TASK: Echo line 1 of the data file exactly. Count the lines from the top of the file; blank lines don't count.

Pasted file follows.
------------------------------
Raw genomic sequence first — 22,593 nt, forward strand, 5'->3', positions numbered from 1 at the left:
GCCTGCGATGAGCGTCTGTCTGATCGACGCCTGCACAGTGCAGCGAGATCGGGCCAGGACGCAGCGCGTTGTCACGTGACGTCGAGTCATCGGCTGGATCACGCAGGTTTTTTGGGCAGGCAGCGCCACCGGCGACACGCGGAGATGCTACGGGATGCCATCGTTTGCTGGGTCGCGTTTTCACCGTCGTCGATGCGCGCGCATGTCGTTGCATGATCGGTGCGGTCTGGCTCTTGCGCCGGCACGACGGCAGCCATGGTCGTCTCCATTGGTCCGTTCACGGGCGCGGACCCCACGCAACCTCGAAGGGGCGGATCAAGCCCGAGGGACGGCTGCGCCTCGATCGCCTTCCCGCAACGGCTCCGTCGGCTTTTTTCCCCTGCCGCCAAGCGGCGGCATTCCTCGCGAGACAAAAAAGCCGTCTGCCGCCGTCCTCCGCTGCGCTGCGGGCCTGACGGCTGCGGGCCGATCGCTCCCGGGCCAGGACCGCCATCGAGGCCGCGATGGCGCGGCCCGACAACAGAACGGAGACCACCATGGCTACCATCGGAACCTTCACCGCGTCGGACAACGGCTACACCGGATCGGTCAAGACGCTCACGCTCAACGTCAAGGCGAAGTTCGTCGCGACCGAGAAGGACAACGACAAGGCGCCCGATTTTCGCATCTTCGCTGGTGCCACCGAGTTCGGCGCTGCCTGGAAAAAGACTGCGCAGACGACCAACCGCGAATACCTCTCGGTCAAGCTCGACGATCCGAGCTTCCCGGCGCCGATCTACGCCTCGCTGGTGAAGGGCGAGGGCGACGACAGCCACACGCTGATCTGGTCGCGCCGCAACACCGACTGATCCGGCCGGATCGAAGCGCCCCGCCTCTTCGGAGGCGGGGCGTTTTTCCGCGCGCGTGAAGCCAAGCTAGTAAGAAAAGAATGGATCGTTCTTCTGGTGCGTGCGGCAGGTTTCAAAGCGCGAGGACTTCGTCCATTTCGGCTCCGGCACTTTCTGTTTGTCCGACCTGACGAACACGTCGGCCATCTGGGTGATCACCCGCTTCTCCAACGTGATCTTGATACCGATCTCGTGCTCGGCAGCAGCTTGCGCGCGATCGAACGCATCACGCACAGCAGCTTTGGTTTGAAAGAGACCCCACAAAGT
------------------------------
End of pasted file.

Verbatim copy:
Raw genomic sequence first — 22,593 nt, forward strand, 5'->3', positions numbered from 1 at the left: